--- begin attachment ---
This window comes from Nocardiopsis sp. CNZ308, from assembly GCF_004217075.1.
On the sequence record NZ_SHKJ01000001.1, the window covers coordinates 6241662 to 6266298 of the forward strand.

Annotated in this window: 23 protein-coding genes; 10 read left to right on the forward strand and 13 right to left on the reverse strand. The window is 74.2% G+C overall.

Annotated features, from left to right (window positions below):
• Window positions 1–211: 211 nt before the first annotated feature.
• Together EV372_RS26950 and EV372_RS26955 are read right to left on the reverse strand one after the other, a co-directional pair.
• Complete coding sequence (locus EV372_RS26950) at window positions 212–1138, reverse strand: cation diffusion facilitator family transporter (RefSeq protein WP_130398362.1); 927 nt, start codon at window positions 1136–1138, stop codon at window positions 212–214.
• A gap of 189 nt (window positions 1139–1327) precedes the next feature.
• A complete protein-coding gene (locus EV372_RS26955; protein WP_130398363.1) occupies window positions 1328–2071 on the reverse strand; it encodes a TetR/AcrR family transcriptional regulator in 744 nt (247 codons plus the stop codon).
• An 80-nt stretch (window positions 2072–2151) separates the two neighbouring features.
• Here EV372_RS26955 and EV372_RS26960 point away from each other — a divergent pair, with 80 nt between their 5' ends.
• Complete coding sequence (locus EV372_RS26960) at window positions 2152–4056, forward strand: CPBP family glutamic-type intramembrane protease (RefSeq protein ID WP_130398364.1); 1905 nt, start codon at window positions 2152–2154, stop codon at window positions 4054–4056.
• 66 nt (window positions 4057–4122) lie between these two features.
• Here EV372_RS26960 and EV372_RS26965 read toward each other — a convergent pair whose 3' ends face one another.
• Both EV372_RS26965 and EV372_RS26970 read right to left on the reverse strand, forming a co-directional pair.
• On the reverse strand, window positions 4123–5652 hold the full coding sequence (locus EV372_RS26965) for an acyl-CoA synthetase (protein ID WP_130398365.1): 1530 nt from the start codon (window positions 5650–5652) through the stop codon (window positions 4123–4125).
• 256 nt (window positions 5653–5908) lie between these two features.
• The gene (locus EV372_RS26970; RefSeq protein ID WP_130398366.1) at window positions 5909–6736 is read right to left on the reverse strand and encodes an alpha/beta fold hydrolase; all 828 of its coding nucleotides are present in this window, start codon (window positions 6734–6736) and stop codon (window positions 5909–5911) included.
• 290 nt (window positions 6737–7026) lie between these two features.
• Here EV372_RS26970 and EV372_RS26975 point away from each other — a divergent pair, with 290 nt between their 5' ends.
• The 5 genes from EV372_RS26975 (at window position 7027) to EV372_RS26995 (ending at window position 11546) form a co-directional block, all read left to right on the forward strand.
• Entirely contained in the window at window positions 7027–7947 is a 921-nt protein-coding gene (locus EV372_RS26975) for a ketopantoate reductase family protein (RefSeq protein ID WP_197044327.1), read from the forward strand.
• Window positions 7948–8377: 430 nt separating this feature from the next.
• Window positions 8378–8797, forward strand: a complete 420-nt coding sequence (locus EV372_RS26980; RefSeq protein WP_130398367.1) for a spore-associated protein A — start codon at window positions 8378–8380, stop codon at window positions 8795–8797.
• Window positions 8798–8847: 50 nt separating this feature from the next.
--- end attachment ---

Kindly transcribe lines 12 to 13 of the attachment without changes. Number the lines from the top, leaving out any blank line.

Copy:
• Complete coding sequence (locus EV372_RS26960) at window positions 2152–4056, forward strand: CPBP family glutamic-type intramembrane protease (RefSeq protein ID WP_130398364.1); 1905 nt, start codon at window positions 2152–2154, stop codon at window positions 4054–4056.
• 66 nt (window positions 4057–4122) lie between these two features.